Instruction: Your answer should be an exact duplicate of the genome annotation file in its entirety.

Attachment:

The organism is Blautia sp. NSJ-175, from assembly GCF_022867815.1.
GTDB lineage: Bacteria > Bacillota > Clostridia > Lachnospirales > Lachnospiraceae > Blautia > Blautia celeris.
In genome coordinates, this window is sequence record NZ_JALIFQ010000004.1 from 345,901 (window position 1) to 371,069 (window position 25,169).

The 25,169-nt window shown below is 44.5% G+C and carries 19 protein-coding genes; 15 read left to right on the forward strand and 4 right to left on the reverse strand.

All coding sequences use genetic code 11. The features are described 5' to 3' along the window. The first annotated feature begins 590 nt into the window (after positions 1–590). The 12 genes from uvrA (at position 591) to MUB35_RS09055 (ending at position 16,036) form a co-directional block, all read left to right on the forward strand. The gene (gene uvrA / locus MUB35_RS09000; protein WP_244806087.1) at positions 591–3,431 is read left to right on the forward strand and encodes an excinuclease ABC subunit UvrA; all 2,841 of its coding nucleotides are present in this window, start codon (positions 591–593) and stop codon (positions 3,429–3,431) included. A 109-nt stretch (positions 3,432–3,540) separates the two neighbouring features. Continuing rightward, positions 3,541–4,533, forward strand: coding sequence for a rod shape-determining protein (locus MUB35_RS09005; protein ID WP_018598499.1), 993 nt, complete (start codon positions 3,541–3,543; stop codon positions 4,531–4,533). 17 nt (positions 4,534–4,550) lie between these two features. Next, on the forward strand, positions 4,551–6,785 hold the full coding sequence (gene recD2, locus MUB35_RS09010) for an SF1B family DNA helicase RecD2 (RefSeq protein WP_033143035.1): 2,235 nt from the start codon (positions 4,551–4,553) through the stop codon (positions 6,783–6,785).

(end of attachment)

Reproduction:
The organism is Blautia sp. NSJ-175, from assembly GCF_022867815.1.
GTDB lineage: Bacteria > Bacillota > Clostridia > Lachnospirales > Lachnospiraceae > Blautia > Blautia celeris.
In genome coordinates, this window is sequence record NZ_JALIFQ010000004.1 from 345,901 (window position 1) to 371,069 (window position 25,169).

The 25,169-nt window shown below is 44.5% G+C and carries 19 protein-coding genes; 15 read left to right on the forward strand and 4 right to left on the reverse strand.

All coding sequences use genetic code 11. The features are described 5' to 3' along the window. The first annotated feature begins 590 nt into the window (after positions 1–590). The 12 genes from uvrA (at position 591) to MUB35_RS09055 (ending at position 16,036) form a co-directional block, all read left to right on the forward strand. The gene (gene uvrA / locus MUB35_RS09000; protein WP_244806087.1) at positions 591–3,431 is read left to right on the forward strand and encodes an excinuclease ABC subunit UvrA; all 2,841 of its coding nucleotides are present in this window, start codon (positions 591–593) and stop codon (positions 3,429–3,431) included. A 109-nt stretch (positions 3,432–3,540) separates the two neighbouring features. Continuing rightward, positions 3,541–4,533, forward strand: coding sequence for a rod shape-determining protein (locus MUB35_RS09005; protein ID WP_018598499.1), 993 nt, complete (start codon positions 3,541–3,543; stop codon positions 4,531–4,533). 17 nt (positions 4,534–4,550) lie between these two features. Next, on the forward strand, positions 4,551–6,785 hold the full coding sequence (gene recD2, locus MUB35_RS09010) for an SF1B family DNA helicase RecD2 (RefSeq protein WP_033143035.1): 2,235 nt from the start codon (positions 4,551–4,553) through the stop codon (positions 6,783–6,785).